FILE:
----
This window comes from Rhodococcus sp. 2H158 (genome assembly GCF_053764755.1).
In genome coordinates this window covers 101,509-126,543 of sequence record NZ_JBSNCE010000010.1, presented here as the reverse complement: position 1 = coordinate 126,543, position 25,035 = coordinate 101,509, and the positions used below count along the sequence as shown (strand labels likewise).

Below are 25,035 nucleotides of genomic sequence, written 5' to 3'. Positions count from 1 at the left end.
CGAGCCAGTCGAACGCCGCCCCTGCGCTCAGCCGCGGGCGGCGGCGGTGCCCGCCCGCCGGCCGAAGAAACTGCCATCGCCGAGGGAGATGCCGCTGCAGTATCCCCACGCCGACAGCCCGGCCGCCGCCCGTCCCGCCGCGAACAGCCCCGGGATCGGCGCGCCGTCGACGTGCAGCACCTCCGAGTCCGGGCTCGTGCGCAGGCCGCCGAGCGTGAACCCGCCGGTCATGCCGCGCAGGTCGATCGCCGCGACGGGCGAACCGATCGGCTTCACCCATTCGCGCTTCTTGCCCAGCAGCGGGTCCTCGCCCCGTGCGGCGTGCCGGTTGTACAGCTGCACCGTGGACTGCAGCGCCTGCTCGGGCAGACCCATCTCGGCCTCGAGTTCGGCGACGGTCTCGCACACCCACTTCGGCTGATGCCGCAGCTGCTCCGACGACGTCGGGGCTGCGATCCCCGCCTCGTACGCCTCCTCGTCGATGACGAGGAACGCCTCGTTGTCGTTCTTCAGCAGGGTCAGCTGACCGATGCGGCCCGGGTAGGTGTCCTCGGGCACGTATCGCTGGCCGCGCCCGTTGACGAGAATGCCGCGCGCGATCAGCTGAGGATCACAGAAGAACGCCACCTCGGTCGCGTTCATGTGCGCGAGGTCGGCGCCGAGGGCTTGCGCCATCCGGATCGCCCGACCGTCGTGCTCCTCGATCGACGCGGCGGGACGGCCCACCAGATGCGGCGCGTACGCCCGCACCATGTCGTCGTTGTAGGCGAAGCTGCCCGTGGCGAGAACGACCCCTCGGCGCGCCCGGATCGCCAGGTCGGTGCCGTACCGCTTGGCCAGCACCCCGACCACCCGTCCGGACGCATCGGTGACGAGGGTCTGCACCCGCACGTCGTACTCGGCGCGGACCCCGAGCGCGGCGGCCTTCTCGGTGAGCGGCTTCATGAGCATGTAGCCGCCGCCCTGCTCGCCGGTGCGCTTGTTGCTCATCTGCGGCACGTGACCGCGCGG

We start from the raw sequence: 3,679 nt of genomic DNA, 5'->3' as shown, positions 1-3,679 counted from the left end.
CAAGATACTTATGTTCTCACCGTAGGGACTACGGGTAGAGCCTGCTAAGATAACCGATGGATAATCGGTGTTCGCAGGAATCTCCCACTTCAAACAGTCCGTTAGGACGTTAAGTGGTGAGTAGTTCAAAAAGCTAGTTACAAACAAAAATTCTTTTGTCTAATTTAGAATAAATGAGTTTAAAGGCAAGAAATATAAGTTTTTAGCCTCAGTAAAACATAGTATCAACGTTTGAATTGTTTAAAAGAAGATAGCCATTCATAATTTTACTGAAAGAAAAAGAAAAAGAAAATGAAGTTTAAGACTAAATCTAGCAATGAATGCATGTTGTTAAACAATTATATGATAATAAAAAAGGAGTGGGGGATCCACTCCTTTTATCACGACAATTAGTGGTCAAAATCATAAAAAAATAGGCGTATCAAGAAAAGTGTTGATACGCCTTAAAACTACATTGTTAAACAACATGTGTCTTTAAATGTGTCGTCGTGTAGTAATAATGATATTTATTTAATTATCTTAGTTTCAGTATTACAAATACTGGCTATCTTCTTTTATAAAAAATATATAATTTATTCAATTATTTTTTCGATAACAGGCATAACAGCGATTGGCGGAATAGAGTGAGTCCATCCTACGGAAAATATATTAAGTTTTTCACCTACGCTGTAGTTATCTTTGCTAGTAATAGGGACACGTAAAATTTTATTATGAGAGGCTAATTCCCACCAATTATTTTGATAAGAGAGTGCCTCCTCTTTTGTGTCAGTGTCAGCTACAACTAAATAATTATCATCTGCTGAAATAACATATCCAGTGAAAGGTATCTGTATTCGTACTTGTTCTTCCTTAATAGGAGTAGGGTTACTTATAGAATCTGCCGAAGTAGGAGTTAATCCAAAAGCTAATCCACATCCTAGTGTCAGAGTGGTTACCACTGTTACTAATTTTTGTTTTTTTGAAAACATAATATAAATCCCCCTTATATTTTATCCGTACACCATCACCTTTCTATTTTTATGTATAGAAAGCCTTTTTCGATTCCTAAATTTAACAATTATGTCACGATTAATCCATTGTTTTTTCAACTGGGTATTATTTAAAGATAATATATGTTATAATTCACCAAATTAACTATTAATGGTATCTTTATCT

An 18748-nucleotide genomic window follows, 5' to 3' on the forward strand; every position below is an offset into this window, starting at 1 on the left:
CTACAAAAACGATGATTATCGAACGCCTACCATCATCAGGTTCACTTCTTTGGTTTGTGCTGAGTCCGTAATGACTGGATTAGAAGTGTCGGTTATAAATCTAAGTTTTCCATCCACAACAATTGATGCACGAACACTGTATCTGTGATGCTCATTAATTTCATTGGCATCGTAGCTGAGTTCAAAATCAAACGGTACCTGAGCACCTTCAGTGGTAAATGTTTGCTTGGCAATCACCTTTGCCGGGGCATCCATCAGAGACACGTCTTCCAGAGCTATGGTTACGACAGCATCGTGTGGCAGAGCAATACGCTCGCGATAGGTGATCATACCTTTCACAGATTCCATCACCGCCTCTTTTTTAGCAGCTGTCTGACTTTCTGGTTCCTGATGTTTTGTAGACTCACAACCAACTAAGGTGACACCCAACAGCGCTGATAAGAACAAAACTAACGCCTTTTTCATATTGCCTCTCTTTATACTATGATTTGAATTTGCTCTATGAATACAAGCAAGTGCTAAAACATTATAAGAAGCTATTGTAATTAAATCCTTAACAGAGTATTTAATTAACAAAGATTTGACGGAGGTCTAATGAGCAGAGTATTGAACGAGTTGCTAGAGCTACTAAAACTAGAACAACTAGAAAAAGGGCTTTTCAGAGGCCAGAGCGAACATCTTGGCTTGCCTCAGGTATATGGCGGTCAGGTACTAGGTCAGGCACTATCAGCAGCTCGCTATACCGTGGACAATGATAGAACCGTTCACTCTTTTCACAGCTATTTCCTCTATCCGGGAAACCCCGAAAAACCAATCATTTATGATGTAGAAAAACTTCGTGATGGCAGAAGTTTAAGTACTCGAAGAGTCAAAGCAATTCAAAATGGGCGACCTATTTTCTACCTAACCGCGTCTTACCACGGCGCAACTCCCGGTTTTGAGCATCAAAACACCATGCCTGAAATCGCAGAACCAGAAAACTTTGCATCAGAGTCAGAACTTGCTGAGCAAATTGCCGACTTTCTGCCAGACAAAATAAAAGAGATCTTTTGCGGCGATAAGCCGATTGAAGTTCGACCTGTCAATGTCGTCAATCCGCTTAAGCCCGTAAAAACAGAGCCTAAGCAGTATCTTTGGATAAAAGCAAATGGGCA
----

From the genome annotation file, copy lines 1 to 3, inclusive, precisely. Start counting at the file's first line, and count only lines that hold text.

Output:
This window comes from Rhodococcus sp. 2H158 (genome assembly GCF_053764755.1).
In genome coordinates this window covers 101,509-126,543 of sequence record NZ_JBSNCE010000010.1, presented here as the reverse complement: position 1 = coordinate 126,543, position 25,035 = coordinate 101,509, and the positions used below count along the sequence as shown (strand labels likewise).

Below are 25,035 nucleotides of genomic sequence, written 5' to 3'. Positions count from 1 at the left end.